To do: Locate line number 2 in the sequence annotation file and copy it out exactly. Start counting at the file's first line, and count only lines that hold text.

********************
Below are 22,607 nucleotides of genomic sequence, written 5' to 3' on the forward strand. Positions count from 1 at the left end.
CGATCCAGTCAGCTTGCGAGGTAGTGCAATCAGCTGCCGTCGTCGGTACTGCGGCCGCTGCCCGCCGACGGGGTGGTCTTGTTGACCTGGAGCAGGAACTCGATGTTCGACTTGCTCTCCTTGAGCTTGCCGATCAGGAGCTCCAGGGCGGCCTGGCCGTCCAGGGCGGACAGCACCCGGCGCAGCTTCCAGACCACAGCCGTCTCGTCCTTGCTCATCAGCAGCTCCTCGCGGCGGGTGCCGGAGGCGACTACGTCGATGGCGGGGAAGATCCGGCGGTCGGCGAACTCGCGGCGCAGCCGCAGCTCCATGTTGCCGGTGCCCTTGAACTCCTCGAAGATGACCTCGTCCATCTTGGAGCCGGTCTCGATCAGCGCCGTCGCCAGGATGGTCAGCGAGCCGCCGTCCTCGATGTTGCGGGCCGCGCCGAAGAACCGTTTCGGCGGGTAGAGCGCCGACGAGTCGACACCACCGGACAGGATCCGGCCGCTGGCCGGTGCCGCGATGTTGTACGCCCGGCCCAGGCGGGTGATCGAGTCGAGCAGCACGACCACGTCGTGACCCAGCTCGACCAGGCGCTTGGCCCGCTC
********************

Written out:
CGATCCAGTCAGCTTGCGAGGTAGTGCAATCAGCTGCCGTCGTCGGTACTGCGGCCGCTGCCCGCCGACGGGGTGGTCTTGTTGACCTGGAGCAGGAACTCGATGTTCGACTTGCTCTCCTTGAGCTTGCCGATCAGGAGCTCCAGGGCGGCCTGGCCGTCCAGGGCGGACAGCACCCGGCGCAGCTTCCAGACCACAGCCGTCTCGTCCTTGCTCATCAGCAGCTCCTCGCGGCGGGTGCCGGAGGCGACTACGTCGATGGCGGGGAAGATCCGGCGGTCGGCGAACTCGCGGCGCAGCCGCAGCTCCATGTTGCCGGTGCCCTTGAACTCCTCGAAGATGACCTCGTCCATCTTGGAGCCGGTCTCGATCAGCGCCGTCGCCAGGATGGTCAGCGAGCCGCCGTCCTCGATGTTGCGGGCCGCGCCGAAGAACCGTTTCGGCGGGTAGAGCGCCGACGAGTCGACACCACCGGACAGGATCCGGCCGCTGGCCGGTGCCGCGATGTTGTACGCCCGGCCCAGGCGGGTGATCGAGTCGAGCAGCACGACCACGTCGTGACCCAGCTCGACCAGGCGCTTGGCCCGCTC